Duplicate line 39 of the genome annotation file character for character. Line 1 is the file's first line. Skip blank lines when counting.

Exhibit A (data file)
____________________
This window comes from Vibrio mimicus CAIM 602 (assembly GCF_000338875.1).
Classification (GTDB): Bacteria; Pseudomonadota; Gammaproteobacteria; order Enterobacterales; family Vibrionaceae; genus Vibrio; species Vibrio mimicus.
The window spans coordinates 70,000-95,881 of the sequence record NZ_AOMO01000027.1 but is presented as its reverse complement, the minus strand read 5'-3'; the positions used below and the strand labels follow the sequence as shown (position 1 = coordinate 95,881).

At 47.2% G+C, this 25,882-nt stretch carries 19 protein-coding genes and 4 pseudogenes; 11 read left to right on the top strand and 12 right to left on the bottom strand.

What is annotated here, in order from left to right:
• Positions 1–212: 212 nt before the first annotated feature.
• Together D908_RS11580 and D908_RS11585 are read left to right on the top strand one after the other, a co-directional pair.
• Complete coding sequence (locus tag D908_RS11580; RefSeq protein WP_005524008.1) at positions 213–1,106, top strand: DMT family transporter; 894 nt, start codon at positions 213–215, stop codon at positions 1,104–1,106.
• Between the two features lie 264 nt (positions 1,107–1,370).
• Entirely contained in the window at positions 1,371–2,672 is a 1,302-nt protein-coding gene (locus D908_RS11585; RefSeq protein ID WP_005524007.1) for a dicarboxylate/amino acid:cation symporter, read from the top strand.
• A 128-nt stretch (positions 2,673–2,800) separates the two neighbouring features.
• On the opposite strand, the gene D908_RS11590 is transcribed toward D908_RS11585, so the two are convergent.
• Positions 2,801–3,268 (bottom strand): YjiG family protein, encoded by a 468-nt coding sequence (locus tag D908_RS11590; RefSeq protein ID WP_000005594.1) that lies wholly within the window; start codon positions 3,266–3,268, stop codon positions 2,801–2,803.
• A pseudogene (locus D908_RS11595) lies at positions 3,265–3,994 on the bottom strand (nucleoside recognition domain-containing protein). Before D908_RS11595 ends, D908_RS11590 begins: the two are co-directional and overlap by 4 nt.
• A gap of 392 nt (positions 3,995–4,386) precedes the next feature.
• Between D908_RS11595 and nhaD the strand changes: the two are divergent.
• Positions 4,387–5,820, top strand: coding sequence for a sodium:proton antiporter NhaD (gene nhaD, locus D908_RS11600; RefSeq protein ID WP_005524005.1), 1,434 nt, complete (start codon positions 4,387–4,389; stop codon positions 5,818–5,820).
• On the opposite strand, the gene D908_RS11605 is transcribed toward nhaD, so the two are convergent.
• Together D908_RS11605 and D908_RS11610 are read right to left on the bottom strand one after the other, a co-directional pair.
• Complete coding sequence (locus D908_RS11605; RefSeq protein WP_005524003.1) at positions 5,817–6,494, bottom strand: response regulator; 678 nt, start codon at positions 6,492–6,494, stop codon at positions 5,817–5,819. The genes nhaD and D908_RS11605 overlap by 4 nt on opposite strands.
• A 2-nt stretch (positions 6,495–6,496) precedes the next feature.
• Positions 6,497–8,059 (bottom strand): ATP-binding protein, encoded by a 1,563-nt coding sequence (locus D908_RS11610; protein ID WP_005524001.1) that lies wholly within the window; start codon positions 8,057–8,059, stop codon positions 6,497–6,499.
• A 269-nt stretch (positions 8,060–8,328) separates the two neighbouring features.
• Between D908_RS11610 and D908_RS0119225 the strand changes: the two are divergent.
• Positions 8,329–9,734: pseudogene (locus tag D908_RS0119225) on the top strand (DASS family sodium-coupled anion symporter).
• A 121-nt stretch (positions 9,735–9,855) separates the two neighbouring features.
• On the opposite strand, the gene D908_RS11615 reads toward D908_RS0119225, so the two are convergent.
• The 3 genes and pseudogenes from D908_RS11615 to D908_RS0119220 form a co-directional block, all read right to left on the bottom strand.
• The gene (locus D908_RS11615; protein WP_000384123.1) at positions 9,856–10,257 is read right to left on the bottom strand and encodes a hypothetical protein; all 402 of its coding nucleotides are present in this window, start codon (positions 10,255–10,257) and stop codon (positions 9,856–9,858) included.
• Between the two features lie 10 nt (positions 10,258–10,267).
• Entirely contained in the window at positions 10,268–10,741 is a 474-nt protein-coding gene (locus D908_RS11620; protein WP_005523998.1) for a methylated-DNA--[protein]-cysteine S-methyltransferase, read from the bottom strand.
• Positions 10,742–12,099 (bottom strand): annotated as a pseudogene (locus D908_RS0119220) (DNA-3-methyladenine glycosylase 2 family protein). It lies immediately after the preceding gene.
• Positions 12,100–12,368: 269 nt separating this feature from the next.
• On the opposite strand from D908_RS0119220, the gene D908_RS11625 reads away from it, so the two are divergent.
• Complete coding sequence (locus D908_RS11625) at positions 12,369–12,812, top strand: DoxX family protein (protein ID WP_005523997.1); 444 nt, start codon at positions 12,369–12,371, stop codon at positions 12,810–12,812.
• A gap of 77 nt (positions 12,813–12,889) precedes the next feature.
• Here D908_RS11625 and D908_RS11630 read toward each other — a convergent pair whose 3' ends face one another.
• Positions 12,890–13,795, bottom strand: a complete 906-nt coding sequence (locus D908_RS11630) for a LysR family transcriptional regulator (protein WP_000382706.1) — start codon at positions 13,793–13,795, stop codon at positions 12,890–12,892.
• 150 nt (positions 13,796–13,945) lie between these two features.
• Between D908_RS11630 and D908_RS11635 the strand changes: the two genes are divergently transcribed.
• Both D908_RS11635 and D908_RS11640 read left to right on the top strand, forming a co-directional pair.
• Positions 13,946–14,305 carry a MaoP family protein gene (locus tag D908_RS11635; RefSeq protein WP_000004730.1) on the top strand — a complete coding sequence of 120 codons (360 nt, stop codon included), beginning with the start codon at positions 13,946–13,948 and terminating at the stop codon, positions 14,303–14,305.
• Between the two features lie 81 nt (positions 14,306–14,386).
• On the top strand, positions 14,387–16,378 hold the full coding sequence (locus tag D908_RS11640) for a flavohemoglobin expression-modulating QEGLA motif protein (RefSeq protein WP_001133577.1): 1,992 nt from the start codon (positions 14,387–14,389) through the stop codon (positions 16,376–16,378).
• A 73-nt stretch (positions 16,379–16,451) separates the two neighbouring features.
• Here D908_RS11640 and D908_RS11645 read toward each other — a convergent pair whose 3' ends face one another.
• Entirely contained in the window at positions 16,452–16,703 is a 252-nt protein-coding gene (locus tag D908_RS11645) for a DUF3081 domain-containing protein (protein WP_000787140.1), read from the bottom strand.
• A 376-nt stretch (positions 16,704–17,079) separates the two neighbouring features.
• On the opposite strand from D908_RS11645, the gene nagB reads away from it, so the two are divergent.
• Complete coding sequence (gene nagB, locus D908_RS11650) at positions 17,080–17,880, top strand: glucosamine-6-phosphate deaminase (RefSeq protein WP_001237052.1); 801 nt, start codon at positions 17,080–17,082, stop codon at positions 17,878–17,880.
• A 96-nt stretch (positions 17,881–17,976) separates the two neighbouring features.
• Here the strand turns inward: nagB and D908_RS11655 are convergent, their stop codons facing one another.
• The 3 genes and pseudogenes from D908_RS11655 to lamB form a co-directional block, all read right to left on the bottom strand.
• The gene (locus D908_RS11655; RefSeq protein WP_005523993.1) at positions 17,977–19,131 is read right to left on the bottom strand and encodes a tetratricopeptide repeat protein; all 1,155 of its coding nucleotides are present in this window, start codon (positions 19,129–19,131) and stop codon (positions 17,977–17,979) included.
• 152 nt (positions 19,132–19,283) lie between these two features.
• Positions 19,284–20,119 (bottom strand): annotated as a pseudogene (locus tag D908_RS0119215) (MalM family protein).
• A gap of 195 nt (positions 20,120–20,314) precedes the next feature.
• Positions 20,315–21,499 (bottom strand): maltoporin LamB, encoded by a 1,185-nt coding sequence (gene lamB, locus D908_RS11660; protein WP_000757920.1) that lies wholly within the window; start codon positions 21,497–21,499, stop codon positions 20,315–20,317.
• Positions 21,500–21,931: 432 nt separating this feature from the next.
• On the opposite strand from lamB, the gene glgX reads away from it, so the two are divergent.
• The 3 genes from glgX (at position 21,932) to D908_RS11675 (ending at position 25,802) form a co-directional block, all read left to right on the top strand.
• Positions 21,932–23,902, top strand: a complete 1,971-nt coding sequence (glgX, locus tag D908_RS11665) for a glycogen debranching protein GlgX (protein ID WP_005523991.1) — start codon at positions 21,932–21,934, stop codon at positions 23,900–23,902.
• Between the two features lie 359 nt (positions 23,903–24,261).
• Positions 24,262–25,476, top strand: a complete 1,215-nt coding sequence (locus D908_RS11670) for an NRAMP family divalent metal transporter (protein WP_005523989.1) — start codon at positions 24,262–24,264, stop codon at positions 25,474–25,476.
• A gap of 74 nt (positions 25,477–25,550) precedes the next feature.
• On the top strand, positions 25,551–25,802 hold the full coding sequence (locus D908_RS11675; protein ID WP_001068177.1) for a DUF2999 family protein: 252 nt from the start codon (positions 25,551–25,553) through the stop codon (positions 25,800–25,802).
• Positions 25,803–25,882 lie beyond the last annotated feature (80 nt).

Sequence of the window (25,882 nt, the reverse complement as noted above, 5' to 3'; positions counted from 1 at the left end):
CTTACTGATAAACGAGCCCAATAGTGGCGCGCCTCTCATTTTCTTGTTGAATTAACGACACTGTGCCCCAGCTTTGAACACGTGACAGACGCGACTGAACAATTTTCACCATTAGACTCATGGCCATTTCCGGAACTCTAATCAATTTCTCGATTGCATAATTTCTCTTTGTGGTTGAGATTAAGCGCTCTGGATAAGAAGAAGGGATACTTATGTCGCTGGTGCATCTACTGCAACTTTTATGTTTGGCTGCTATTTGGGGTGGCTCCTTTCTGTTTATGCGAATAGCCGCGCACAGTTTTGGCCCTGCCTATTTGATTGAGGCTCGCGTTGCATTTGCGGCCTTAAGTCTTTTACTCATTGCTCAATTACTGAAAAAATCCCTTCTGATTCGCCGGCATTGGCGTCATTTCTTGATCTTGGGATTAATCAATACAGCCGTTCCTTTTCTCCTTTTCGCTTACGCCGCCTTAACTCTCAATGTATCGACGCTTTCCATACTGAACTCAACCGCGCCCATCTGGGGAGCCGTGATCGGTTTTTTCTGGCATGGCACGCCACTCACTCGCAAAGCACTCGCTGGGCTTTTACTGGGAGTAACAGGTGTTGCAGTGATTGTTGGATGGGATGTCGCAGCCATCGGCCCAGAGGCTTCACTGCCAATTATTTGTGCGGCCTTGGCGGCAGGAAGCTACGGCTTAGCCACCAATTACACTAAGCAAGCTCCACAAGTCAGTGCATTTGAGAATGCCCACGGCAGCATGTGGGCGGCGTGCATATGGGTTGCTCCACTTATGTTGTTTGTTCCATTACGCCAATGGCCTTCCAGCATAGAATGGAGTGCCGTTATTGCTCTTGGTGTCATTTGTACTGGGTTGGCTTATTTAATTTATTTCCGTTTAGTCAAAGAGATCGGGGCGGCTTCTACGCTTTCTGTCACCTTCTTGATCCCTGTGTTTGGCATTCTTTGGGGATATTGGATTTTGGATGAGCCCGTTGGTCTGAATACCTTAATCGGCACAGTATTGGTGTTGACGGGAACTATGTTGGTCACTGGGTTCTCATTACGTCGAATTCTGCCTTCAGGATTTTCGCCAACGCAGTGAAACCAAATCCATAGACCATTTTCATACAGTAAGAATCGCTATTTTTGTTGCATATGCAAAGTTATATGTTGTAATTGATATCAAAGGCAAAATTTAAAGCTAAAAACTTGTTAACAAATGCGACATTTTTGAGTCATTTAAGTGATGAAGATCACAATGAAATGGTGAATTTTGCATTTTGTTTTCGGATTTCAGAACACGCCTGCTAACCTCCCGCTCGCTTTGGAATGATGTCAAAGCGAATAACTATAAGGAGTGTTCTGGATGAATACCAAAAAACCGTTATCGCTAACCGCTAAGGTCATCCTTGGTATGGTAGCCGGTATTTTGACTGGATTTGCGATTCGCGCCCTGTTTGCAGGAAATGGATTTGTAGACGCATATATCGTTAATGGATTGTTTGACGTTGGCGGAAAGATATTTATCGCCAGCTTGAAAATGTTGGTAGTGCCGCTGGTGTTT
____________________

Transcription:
• 150 nt (positions 13,796–13,945) lie between these two features.